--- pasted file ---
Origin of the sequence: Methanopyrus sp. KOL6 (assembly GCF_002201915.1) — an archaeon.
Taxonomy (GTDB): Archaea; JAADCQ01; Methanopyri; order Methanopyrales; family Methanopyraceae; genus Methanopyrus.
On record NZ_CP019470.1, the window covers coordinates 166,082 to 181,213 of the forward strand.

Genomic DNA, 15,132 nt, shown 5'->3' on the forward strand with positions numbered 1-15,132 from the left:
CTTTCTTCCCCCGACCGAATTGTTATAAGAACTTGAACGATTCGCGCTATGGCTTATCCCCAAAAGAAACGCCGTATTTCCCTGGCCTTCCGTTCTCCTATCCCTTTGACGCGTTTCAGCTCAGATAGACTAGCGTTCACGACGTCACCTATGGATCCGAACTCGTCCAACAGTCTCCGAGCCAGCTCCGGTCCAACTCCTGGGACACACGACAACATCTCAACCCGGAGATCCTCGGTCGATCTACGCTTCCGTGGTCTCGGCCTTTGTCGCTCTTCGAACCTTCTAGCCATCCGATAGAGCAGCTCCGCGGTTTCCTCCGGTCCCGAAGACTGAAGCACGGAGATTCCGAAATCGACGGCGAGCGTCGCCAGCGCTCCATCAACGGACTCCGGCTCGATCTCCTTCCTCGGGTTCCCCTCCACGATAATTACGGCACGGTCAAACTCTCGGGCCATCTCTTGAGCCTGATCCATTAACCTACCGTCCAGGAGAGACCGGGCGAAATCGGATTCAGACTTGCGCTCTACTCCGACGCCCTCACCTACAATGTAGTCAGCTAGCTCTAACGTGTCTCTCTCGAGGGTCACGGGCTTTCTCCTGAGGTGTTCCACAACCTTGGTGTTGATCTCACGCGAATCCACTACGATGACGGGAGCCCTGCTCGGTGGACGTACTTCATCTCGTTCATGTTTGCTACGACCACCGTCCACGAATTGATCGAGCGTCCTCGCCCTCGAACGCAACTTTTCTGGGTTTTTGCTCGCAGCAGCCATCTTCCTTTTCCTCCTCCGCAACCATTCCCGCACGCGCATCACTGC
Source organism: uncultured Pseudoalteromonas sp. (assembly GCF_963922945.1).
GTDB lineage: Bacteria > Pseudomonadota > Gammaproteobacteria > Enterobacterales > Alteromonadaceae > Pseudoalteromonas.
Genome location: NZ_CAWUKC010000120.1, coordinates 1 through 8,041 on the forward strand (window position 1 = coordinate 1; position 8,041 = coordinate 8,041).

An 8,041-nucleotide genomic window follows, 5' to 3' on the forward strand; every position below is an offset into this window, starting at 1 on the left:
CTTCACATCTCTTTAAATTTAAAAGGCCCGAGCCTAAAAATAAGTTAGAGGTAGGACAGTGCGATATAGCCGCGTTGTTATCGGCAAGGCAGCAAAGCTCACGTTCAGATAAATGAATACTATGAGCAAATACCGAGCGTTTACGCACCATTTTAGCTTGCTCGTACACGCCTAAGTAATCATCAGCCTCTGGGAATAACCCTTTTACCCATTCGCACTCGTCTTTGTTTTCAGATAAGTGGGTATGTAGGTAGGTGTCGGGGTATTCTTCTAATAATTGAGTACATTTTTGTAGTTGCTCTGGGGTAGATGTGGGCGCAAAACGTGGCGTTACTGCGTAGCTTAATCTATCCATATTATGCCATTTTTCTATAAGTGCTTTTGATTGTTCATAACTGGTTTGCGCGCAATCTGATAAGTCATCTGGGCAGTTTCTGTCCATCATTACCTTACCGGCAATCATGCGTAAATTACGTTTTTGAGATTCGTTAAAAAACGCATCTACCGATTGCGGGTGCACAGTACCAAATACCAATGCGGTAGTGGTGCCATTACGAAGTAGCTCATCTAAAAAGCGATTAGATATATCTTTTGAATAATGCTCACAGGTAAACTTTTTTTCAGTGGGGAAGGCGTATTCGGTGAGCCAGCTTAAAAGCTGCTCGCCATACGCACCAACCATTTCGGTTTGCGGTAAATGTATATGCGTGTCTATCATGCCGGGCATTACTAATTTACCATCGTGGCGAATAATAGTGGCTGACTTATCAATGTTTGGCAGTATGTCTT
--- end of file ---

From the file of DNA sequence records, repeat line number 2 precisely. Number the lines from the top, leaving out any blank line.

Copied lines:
Taxonomy (GTDB): Archaea; JAADCQ01; Methanopyri; order Methanopyrales; family Methanopyraceae; genus Methanopyrus.